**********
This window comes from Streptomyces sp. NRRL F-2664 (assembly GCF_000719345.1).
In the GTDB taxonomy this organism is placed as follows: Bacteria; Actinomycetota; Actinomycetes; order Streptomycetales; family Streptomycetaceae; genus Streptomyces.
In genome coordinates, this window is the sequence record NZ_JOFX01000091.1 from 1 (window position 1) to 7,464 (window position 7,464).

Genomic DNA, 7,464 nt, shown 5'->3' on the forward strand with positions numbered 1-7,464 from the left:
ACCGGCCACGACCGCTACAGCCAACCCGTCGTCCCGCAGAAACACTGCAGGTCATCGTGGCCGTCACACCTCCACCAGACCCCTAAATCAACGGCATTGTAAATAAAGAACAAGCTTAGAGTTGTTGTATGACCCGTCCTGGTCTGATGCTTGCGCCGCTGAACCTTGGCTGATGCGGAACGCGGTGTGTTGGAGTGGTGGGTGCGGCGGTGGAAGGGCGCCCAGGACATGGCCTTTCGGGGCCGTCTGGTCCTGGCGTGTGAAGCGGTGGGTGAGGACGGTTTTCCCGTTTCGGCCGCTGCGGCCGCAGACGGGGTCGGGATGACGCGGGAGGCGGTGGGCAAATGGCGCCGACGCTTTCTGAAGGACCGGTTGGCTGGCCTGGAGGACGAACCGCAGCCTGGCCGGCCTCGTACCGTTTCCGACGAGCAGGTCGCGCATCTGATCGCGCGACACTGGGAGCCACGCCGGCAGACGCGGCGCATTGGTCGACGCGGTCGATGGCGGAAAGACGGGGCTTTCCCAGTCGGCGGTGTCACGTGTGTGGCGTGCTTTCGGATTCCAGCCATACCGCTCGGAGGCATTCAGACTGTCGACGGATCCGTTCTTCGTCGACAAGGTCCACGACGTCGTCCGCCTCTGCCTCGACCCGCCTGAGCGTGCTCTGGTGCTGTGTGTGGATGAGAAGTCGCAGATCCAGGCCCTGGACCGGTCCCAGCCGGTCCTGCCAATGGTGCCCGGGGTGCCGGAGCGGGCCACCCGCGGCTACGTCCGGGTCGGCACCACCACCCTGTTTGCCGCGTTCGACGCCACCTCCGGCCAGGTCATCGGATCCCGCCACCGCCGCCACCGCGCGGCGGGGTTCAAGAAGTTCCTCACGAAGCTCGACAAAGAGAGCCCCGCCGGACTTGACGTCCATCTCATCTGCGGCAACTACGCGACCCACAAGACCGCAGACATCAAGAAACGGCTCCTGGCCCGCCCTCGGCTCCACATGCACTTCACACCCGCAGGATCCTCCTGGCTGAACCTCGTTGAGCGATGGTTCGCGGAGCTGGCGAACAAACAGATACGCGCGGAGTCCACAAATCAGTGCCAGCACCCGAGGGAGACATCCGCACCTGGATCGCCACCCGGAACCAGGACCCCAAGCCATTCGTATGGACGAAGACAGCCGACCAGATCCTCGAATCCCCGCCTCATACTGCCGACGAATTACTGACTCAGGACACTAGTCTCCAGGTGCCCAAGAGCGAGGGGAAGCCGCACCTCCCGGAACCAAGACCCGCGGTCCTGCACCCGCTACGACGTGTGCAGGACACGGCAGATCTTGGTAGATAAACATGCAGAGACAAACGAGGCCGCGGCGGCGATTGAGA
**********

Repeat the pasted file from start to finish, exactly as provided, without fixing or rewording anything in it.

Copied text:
This window comes from Streptomyces sp. NRRL F-2664 (assembly GCF_000719345.1).
In the GTDB taxonomy this organism is placed as follows: Bacteria; Actinomycetota; Actinomycetes; order Streptomycetales; family Streptomycetaceae; genus Streptomyces.
In genome coordinates, this window is the sequence record NZ_JOFX01000091.1 from 1 (window position 1) to 7,464 (window position 7,464).

Genomic DNA, 7,464 nt, shown 5'->3' on the forward strand with positions numbered 1-7,464 from the left:
ACCGGCCACGACCGCTACAGCCAACCCGTCGTCCCGCAGAAACACTGCAGGTCATCGTGGCCGTCACACCTCCACCAGACCCCTAAATCAACGGCATTGTAAATAAAGAACAAGCTTAGAGTTGTTGTATGACCCGTCCTGGTCTGATGCTTGCGCCGCTGAACCTTGGCTGATGCGGAACGCGGTGTGTTGGAGTGGTGGGTGCGGCGGTGGAAGGGCGCCCAGGACATGGCCTTTCGGGGCCGTCTGGTCCTGGCGTGTGAAGCGGTGGGTGAGGACGGTTTTCCCGTTTCGGCCGCTGCGGCCGCAGACGGGGTCGGGATGACGCGGGAGGCGGTGGGCAAATGGCGCCGACGCTTTCTGAAGGACCGGTTGGCTGGCCTGGAGGACGAACCGCAGCCTGGCCGGCCTCGTACCGTTTCCGACGAGCAGGTCGCGCATCTGATCGCGCGACACTGGGAGCCACGCCGGCAGACGCGGCGCATTGGTCGACGCGGTCGATGGCGGAAAGACGGGGCTTTCCCAGTCGGCGGTGTCACGTGTGTGGCGTGCTTTCGGATTCCAGCCATACCGCTCGGAGGCATTCAGACTGTCGACGGATCCGTTCTTCGTCGACAAGGTCCACGACGTCGTCCGCCTCTGCCTCGACCCGCCTGAGCGTGCTCTGGTGCTGTGTGTGGATGAGAAGTCGCAGATCCAGGCCCTGGACCGGTCCCAGCCGGTCCTGCCAATGGTGCCCGGGGTGCCGGAGCGGGCCACCCGCGGCTACGTCCGGGTCGGCACCACCACCCTGTTTGCCGCGTTCGACGCCACCTCCGGCCAGGTCATCGGATCCCGCCACCGCCGCCACCGCGCGGCGGGGTTCAAGAAGTTCCTCACGAAGCTCGACAAAGAGAGCCCCGCCGGACTTGACGTCCATCTCATCTGCGGCAACTACGCGACCCACAAGACCGCAGACATCAAGAAACGGCTCCTGGCCCGCCCTCGGCTCCACATGCACTTCACACCCGCAGGATCCTCCTGGCTGAACCTCGTTGAGCGATGGTTCGCGGAGCTGGCGAACAAACAGATACGCGCGGAGTCCACAAATCAGTGCCAGCACCCGAGGGAGACATCCGCACCTGGATCGCCACCCGGAACCAGGACCCCAAGCCATTCGTATGGACGAAGACAGCCGACCAGATCCTCGAATCCCCGCCTCATACTGCCGACGAATTACTGACTCAGGACACTAGTCTCCAGGTGCCCAAGAGCGAGGGGAAGCCGCACCTCCCGGAACCAAGACCCGCGGTCCTGCACCCGCTACGACGTGTGCAGGACACGGCAGATCTTGGTAGATAAACATGCAGAGACAAACGAGGCCGCGGCGGCGATTGAGA